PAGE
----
Orchard and Garden

Charles Rogler has placed valuable improvements upon the home farm, including a commodious frame dwelling, good barn, corn cribs and other farm buildings, an orchard containing 250 apple and 100 peach trees, besides other fruit.

– From Culter’s History of Kansas, Chase County Part 8, Bazaar Township

child in hollyhock garden

Postcard front: Vernias and Hollyhocks, July 15, 1915

child in hollyhock garden

Postcard back text


by read by Linzi Garcia | from Memories of Irene Rogler Palenske

It was a mid-afternoon in August – well into the drought – and Mary had taken Albert to the grove of fruit trees near the house to pick what few peaches had ripened. As they plucked the fruit from the lower branches and filled their basket, they heard the spatter sounds of rain on the leaves above their heads. Mary sat down the basket and stepped into the clearing, where it appeared to be – not raining, but snowing. Albert was delighted and ran out into the snow, but immediately began to beat at the flakes that covered him.

Mary screamed and rushed to snatch him up and run toward the house. The snowstorm was grasshoppers . . . countless grasshoppers falling like a green blanket on everything.  The day grew dark as she ran. They were hovering above her, blotting out the sun. Then they fell around her, smacking the dry ground like bullets. She burst through the door, slammed it behind her and held Albert tightly. Then she set about nailing towels, tablecloths and blankets over the windows and doors to keep out the advancing horde.

She stayed in the house with Albert, watching the seams and cracks for an invader, and when it came, it was Charles – first pounding on the door, then bursting through it – his arms laden with apples from the far orchard. He dropped them on the floor. They rolled toward her and around her feet – green and small.

“I’m going to try to save some peaches,” he cried. Before he pulled the door closed behind him, she saw the cottonwood trees in the front lawn, stripped bare of leaves.

Mary filled the large kettle with water, put it over the wood fire, and the rest of the afternoon prepared and preserved the apples and peaches Charles rescued.

– From A Living History by Jon Roe – The Wichita Eagle-Beacon, January 25, 1981
A Rugged Land, A Rugged People

The Log Cabin – built after 1859, restored in 1960

Maud Rogler’s garden and produce in 1950

Please enjoy Grandma’s Garden.

Maud Rogler was an avid gardener. Her family enjoyed the health and financial benefits of fresh garden vegetables at their doorstep. The garden today contains daylilies and irises gathered by volunteers from local family farmsteads.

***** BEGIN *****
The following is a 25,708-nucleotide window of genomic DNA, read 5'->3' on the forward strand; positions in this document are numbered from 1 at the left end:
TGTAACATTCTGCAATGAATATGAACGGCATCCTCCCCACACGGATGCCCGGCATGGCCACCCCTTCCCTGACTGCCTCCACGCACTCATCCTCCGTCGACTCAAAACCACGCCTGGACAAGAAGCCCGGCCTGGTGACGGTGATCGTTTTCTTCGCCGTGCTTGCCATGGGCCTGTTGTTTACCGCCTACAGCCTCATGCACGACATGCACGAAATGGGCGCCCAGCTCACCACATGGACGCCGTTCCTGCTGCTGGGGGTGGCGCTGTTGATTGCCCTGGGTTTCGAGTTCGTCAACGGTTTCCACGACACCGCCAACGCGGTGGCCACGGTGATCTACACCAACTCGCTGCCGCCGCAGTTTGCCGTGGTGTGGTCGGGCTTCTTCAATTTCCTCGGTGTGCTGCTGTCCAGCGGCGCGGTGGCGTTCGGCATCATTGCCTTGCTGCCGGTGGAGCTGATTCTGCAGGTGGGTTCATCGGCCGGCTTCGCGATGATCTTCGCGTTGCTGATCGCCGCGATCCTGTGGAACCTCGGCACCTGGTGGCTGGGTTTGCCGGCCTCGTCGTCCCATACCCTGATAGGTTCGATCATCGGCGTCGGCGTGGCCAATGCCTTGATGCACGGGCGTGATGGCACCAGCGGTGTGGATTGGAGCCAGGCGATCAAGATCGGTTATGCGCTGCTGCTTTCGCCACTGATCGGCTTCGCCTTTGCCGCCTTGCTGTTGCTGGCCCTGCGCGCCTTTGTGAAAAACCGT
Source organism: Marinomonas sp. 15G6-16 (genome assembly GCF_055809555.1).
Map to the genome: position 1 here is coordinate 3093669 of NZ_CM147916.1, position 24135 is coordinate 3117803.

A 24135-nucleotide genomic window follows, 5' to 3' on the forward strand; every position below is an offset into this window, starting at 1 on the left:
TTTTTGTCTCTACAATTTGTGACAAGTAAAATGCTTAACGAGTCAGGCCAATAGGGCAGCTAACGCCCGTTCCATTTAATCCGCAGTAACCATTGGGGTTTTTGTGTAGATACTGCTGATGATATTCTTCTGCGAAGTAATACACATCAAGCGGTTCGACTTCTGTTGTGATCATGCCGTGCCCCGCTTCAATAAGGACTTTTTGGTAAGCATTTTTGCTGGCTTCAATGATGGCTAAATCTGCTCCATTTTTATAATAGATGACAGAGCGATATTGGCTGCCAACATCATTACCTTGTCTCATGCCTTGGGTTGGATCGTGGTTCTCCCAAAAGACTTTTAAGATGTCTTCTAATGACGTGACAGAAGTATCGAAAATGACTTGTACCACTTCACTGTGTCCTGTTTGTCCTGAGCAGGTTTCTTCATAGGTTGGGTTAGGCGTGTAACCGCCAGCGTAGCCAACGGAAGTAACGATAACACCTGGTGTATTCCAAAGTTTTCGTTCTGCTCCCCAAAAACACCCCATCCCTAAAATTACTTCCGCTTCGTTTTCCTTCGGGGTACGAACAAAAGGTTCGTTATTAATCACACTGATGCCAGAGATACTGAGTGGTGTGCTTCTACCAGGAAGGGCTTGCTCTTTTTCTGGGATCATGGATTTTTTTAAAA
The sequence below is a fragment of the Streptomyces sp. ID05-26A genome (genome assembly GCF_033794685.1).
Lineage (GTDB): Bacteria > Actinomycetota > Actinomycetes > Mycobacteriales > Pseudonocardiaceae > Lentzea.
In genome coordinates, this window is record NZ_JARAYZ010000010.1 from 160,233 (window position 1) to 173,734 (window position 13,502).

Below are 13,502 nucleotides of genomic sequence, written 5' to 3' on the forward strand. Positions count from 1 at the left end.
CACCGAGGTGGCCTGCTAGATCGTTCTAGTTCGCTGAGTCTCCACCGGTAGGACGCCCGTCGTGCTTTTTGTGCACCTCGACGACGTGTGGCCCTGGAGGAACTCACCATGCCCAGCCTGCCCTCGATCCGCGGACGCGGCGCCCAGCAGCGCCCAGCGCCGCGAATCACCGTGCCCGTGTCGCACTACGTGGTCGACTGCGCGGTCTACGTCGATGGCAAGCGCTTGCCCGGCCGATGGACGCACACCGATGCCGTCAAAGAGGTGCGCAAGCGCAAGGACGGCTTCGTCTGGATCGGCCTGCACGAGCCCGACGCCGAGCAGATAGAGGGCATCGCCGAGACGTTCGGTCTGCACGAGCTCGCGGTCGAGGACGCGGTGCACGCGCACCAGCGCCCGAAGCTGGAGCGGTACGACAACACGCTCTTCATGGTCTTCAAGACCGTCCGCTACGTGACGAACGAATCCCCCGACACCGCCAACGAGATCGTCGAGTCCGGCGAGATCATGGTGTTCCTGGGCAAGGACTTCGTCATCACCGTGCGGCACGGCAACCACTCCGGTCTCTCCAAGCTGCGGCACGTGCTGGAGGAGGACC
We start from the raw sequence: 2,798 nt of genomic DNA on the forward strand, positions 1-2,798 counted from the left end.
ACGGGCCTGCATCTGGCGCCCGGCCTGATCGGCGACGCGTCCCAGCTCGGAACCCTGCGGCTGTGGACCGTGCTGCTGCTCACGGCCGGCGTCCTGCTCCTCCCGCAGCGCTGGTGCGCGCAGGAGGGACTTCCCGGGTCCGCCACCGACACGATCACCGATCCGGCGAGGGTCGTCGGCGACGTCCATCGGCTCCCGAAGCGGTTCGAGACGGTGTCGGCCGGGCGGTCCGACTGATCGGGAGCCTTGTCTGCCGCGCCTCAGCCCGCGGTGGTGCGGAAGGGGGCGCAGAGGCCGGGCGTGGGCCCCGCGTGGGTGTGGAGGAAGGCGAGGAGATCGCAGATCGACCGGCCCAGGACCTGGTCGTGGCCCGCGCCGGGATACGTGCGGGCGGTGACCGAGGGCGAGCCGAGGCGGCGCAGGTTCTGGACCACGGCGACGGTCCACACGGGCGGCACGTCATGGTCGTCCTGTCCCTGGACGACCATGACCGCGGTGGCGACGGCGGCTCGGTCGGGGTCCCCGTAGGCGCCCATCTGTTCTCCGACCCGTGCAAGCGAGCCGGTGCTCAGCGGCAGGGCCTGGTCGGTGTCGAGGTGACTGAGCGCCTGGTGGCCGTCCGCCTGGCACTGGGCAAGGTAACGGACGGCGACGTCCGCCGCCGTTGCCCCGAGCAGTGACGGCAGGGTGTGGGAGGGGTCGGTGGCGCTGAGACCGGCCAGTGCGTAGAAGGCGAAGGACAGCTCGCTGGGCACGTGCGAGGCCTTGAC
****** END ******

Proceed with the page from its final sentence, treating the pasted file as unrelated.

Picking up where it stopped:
Also included in the plantings are several fragrant herbs. Please feel free to touch or pet the herbs listed below to experience their fragrance.

Basil – Nothing tastes better than basil in tomato soup. Traditionally used as a supplementary treatment for stress, asthma and diabetes in India. It is a symbol of love in present day Italy but was a symbol of hatred in ancient Greece.

Bee Balm – Bee Balm holds a magical property thought to attract fairies. Once used in business-related spells for money and success. Carry a few leaves in your wallet to attract money. For success in a job interview or business meeting, rub the leaves on your skin before the meeting.

Lavender – The calming smell of lavender induces relaxation and relieves stress. Everyone, in today’s world, needs a lavender plant to pet.

Oregano – Oregano is awesome in spaghetti sauce and on pizza! Oregano promotes good fortune and good health. Since ancient times, magic spells to bring happiness and good luck used oregano. Growing oregano near your home offered protection from evil.

Rosemary – Rosemary is a very strong, pungent herb that is a wonderful complement to poultry and rich beef dishes. Thought to improve the memory, Shakespeare said “Rosemary for remembrance”. It has other uses too, if we could just… remember…them.

Russian sage – The fragrance of Russian Sage is a sage-like smell mixed with lavender scents. It is a beautiful specimen plant. The leaves of the Russian sage plant are slightly toxic and should never be eaten.

Sage – Sage known as the Thanksgiving smell, has the magical property to banish evil and aids in spiritual purification. Sage has medicinal uses ranging from indigestion, gas, liver complaints, excessive perspiration, excessive salivation, anxiety and depression.

Thyme – Thyme has small, pungent leaves on thin woody stems and is used often in French cooking. Sleeping pillows made with thyme contain magic to repel nightmares.

Thank you for visiting. We hope you enjoy the garden plants and petting the fragrant herbs during your garden visit. Breathe deeply the grassland breezes as you relax in the garden and take a moment to enjoy the quiet and peaceful sounds of the surrounding hills and creek before you leave.

– Contributed by Sherry Ferguson